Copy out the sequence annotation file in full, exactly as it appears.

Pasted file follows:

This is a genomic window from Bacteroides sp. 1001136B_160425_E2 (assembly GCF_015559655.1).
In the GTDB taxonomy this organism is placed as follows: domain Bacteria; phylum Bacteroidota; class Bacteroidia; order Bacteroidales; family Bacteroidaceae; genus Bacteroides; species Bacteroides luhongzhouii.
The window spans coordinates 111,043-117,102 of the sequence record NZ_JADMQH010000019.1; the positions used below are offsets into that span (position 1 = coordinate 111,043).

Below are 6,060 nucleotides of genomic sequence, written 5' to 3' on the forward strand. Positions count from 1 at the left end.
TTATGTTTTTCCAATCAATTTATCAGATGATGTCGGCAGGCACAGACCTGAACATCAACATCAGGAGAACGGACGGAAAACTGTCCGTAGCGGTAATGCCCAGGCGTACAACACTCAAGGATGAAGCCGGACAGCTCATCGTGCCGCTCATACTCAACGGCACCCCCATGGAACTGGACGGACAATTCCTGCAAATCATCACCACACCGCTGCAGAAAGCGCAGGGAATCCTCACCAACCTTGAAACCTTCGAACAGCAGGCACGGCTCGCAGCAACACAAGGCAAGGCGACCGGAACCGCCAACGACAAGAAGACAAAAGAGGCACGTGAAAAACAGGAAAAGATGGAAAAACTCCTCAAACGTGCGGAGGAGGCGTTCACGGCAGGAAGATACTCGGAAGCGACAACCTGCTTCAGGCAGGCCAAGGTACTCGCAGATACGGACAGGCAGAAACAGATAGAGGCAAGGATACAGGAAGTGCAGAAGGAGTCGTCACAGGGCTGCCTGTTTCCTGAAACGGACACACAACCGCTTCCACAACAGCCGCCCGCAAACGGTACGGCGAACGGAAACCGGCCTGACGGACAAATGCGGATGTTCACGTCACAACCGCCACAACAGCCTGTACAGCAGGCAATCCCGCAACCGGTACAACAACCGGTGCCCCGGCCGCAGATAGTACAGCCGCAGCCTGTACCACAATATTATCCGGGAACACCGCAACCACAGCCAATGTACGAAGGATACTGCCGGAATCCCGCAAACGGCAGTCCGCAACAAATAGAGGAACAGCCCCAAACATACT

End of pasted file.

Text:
This is a genomic window from Bacteroides sp. 1001136B_160425_E2 (assembly GCF_015559655.1).
In the GTDB taxonomy this organism is placed as follows: domain Bacteria; phylum Bacteroidota; class Bacteroidia; order Bacteroidales; family Bacteroidaceae; genus Bacteroides; species Bacteroides luhongzhouii.
The window spans coordinates 111,043-117,102 of the sequence record NZ_JADMQH010000019.1; the positions used below are offsets into that span (position 1 = coordinate 111,043).

Below are 6,060 nucleotides of genomic sequence, written 5' to 3' on the forward strand. Positions count from 1 at the left end.
TTATGTTTTTCCAATCAATTTATCAGATGATGTCGGCAGGCACAGACCTGAACATCAACATCAGGAGAACGGACGGAAAACTGTCCGTAGCGGTAATGCCCAGGCGTACAACACTCAAGGATGAAGCCGGACAGCTCATCGTGCCGCTCATACTCAACGGCACCCCCATGGAACTGGACGGACAATTCCTGCAAATCATCACCACACCGCTGCAGAAAGCGCAGGGAATCCTCACCAACCTTGAAACCTTCGAACAGCAGGCACGGCTCGCAGCAACACAAGGCAAGGCGACCGGAACCGCCAACGACAAGAAGACAAAAGAGGCACGTGAAAAACAGGAAAAGATGGAAAAACTCCTCAAACGTGCGGAGGAGGCGTTCACGGCAGGAAGATACTCGGAAGCGACAACCTGCTTCAGGCAGGCCAAGGTACTCGCAGATACGGACAGGCAGAAACAGATAGAGGCAAGGATACAGGAAGTGCAGAAGGAGTCGTCACAGGGCTGCCTGTTTCCTGAAACGGACACACAACCGCTTCCACAACAGCCGCCCGCAAACGGTACGGCGAACGGAAACCGGCCTGACGGACAAATGCGGATGTTCACGTCACAACCGCCACAACAGCCTGTACAGCAGGCAATCCCGCAACCGGTACAACAACCGGTGCCCCGGCCGCAGATAGTACAGCCGCAGCCTGTACCACAATATTATCCGGGAACACCGCAACCACAGCCAATGTACGAAGGATACTGCCGGAATCCCGCAAACGGCAGTCCGCAACAAATAGAGGAACAGCCCCAAACATACT